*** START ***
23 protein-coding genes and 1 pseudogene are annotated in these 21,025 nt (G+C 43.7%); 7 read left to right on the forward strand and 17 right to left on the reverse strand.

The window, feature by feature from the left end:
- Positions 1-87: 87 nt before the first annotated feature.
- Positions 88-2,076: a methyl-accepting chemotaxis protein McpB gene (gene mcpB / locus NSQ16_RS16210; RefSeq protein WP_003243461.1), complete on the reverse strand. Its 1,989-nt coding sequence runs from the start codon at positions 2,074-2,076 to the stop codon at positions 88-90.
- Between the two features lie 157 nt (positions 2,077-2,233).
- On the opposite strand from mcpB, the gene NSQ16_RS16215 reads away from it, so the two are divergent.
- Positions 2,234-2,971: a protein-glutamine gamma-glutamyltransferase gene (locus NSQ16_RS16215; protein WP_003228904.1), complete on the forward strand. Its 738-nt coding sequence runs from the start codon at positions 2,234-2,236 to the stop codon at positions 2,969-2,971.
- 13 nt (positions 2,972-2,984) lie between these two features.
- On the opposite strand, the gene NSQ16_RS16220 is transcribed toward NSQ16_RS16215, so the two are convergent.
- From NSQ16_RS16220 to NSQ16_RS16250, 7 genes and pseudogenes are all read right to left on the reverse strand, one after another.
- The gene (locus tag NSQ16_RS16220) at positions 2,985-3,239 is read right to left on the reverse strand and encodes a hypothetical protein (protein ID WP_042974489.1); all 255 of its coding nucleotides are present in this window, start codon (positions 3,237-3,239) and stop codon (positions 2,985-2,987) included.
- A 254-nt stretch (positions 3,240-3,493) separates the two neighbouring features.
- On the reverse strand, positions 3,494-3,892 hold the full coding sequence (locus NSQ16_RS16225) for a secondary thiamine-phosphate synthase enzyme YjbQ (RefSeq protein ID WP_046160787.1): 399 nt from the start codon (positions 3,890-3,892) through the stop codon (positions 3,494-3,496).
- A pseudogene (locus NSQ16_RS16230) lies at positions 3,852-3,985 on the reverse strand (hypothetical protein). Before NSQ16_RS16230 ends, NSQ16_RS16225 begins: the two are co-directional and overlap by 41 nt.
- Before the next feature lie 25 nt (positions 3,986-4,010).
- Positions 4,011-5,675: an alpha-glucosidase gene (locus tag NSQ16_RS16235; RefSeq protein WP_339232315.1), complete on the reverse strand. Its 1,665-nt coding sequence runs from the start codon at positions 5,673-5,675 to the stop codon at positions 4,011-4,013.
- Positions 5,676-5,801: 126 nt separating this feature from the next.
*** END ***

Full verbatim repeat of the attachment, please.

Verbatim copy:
23 protein-coding genes and 1 pseudogene are annotated in these 21,025 nt (G+C 43.7%); 7 read left to right on the forward strand and 17 right to left on the reverse strand.

The window, feature by feature from the left end:
- Positions 1-87: 87 nt before the first annotated feature.
- Positions 88-2,076: a methyl-accepting chemotaxis protein McpB gene (gene mcpB / locus NSQ16_RS16210; RefSeq protein WP_003243461.1), complete on the reverse strand. Its 1,989-nt coding sequence runs from the start codon at positions 2,074-2,076 to the stop codon at positions 88-90.
- Between the two features lie 157 nt (positions 2,077-2,233).
- On the opposite strand from mcpB, the gene NSQ16_RS16215 reads away from it, so the two are divergent.
- Positions 2,234-2,971: a protein-glutamine gamma-glutamyltransferase gene (locus NSQ16_RS16215; protein WP_003228904.1), complete on the forward strand. Its 738-nt coding sequence runs from the start codon at positions 2,234-2,236 to the stop codon at positions 2,969-2,971.
- 13 nt (positions 2,972-2,984) lie between these two features.
- On the opposite strand, the gene NSQ16_RS16220 is transcribed toward NSQ16_RS16215, so the two are convergent.
- From NSQ16_RS16220 to NSQ16_RS16250, 7 genes and pseudogenes are all read right to left on the reverse strand, one after another.
- The gene (locus tag NSQ16_RS16220) at positions 2,985-3,239 is read right to left on the reverse strand and encodes a hypothetical protein (protein ID WP_042974489.1); all 255 of its coding nucleotides are present in this window, start codon (positions 3,237-3,239) and stop codon (positions 2,985-2,987) included.
- A 254-nt stretch (positions 3,240-3,493) separates the two neighbouring features.
- On the reverse strand, positions 3,494-3,892 hold the full coding sequence (locus NSQ16_RS16225) for a secondary thiamine-phosphate synthase enzyme YjbQ (RefSeq protein ID WP_046160787.1): 399 nt from the start codon (positions 3,890-3,892) through the stop codon (positions 3,494-3,496).
- A pseudogene (locus NSQ16_RS16230) lies at positions 3,852-3,985 on the reverse strand (hypothetical protein). Before NSQ16_RS16230 ends, NSQ16_RS16225 begins: the two are co-directional and overlap by 41 nt.
- Before the next feature lie 25 nt (positions 3,986-4,010).
- Positions 4,011-5,675: an alpha-glucosidase gene (locus tag NSQ16_RS16235; RefSeq protein WP_339232315.1), complete on the reverse strand. Its 1,665-nt coding sequence runs from the start codon at positions 5,673-5,675 to the stop codon at positions 4,011-4,013.
- Positions 5,676-5,801: 126 nt separating this feature from the next.